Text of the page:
Neutrophil Isolation and Culture
Bone marrow neutrophils were isolated as described previously (31,40). Neutrophil purity was consistently greater than 97%, as determined by Wright-Giemsa-stained cytospin preparations. Neutrophils were cultured in RPMI 1640 medium containing 0.5% or 5% fetal bovine serum (FBS) and treated as indicated in the figure legends. Neutrophil viability under experimental conditions was determined using trypan blue staining and was consistently greater than 95%.
HL-60 Cell Culture and Differentiation
The HL-60 cell line was obtained from American Type Culture Collection and cultured in RPMI 1640 medium supplemented with 10% heat-inactivated FBS, penicillin (100 U/mL), streptomycin (25 µg/mL) and L-glutamine (1 mmol/L). To obtain differentiated cells, HL-60 cells were cultured in medium containing dimethyl sulfoxide (DMSO) (1.3%) for four consecutive days (41). Differentiated cells were then used for small interfering RNA (siRNA) treatment and IL-8 mediated chemotaxis.
siRNA Knockdown of AMPKα1
Differentiated HL-60 cells were incubated with specific siRNA (1 µmol/L) to AMPKα1, as described previously (41). Briefly, cells (3.5 × 106/well) in 12-well plates were incubated in Accell medium (serum free) containing siRNA (1 µmol/L) to AMPKα1 for 72 h. During incubation with siRNA, the cell culture medium was supplemented with 1.3% DMSO to maintain differentiation of the HL-60 cells. The cells were then subjected to Western blot analysis of AMPK or transwell migration assay.
Transwell Migration Assay
Transwell migration assay was performed using 24-well cell plate BD Falcon cell culture inserts (Translucent PET Membrane, BD Biosciences). Briefly, bone marrow neutrophils (106 cells/well) or differentiated HL-60 cells in 300 µL of RPMI 1640 medium (5% FBS) were added to the upper reservoir, whereas W-peptide or IL-8 in culture medium (800 µL) was placed in the lower reservoir of transmigration chamber. In all experiments, chemotaxis was determined after neutrophils or HL-60 cells were allowed to migrate for 60 min at 37°C followed by imaging the cells in the lower reservoir (41). Each condition was tested three or more times.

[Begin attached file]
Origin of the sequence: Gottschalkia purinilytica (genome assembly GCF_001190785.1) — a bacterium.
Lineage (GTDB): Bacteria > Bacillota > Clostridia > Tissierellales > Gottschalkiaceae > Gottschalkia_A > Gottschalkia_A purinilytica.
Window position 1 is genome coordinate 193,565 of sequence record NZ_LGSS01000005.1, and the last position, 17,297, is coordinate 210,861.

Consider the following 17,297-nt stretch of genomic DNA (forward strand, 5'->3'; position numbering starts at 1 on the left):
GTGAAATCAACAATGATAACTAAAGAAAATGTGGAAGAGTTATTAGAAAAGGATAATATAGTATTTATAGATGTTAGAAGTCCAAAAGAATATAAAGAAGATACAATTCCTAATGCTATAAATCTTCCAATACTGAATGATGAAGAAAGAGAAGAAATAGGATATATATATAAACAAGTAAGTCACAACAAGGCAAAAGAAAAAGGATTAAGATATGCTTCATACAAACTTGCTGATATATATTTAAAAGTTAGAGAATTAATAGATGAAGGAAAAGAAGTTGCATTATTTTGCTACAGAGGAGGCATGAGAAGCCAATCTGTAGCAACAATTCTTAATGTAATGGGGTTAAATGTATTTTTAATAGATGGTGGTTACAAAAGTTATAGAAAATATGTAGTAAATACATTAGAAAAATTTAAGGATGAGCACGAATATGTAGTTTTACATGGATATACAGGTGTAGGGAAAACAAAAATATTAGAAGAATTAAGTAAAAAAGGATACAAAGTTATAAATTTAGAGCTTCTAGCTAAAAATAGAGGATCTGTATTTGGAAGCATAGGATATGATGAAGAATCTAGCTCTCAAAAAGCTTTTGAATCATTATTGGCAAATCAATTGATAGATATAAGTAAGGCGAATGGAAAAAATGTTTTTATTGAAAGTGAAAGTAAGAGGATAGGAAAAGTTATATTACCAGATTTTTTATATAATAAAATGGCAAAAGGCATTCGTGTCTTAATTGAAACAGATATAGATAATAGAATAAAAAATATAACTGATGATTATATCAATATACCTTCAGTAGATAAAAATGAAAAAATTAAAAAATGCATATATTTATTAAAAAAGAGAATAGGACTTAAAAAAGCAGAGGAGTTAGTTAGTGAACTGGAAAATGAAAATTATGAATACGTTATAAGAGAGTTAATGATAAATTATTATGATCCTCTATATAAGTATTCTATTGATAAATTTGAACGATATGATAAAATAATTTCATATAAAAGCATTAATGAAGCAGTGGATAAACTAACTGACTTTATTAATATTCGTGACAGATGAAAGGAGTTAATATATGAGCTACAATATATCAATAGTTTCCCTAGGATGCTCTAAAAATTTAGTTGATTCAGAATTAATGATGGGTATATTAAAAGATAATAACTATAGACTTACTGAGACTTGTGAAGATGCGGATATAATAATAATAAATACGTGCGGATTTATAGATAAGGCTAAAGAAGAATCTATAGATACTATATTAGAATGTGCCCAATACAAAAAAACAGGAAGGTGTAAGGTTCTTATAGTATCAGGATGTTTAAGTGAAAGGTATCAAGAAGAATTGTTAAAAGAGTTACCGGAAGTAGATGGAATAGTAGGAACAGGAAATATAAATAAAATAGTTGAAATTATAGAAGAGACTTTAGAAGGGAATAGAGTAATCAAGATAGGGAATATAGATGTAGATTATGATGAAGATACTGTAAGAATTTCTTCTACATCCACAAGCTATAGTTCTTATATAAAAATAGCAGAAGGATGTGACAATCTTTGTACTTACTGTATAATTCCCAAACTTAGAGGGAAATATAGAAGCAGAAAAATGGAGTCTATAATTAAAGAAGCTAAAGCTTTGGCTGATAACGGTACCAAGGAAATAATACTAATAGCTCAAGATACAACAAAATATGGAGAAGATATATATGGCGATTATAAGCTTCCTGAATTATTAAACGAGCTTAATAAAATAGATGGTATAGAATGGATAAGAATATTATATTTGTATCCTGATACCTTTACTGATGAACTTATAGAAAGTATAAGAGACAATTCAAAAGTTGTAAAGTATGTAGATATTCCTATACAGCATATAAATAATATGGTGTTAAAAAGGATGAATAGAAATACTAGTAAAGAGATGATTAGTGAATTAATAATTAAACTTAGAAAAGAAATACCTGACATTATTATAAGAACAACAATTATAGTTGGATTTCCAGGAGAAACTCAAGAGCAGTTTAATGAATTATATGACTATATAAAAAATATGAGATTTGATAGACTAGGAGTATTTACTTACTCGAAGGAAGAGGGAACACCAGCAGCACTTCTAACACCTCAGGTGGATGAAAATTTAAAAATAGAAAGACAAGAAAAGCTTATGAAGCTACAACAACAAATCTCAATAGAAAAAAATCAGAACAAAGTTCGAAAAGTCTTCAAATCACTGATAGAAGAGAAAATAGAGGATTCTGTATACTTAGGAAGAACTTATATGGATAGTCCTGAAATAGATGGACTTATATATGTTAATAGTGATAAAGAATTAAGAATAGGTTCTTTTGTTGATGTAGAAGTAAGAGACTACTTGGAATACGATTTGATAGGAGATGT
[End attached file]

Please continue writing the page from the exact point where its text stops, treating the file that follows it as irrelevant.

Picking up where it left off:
Measurement of Cell Velocity
Bone marrow neutrophils pretreated as described in figure legends and then loaded into the µ-slide for chemotaxis assay (Ibidi). Cell migration was initiated by inclusion of W-peptide (50 nmol/L) to create a concentration gradient. Migration was recorded by imaging cells with 1 min intervals for a total of 60 min and then distance and movement direction of individual cells were plotted to calculate speed and velocity.
Measurement Neutrophil Chemotaxis In Vivo
Mice were subjected to application of metformin (125 mg/kg of body weight; intraperitoneal [IP]) for 12 h and 2 h before IP injections of W-peptide (0.43 mg/kg). In additional experiments, mice were treated with compound C (3 mg/kg, IP) or vehicle (saline) for 2 h prior to application of W-peptide. After 6 h, mice were euthanized and peritoneal lavages obtained using 10 mL of RPMI 1640 medium (without serum).
Phagocytosis of fluorescent labeled E. coli or S. aureus by neutrophils was performed as described previously (39). In brief, phagocytosis of fluorescently labeled bacteria by neutrophils pretreated with or without metformin (500 µmol/L, 2.5 h) was determined by adding tenfold excess of E. coli or S. aureus to the cells. To measure internalization of bacteria, fluorescent E. coli or S. aureus were incubated for 15 min at 37°C, and cells were then washed three times in ice-cold PBS. Next, cells were incubated with or without trypan blue solution (0.2% trypan blue, 20 mmol/L citrate, and 150 mmol/L NaCl, pH 4.5) for 1 min, then centrifuged, and the cell pellet was resuspended in PBS, and the amount of fluorescence was measured using flow cytometry.
In Vitro Killing-Activity Assay
Neutrophils (2 × 106 cells/mL) were incubated with ampicillin-resistant E. coli (2 x 107/mL) in RPMI medium without serum for 90 min at 37°C. Next, 20 µL of cell/bacterial suspension was incubated with 480 µL Triton X-100 (0.1%) for 10 min to lyse neutrophils. Serial dilutions were then plated on agar plates with ampicillin and incubated overnight at 37°C. The number of bacterial colonies on agar plates was determined using colony counter software (Bio-Rad, Hercules, CA, USA).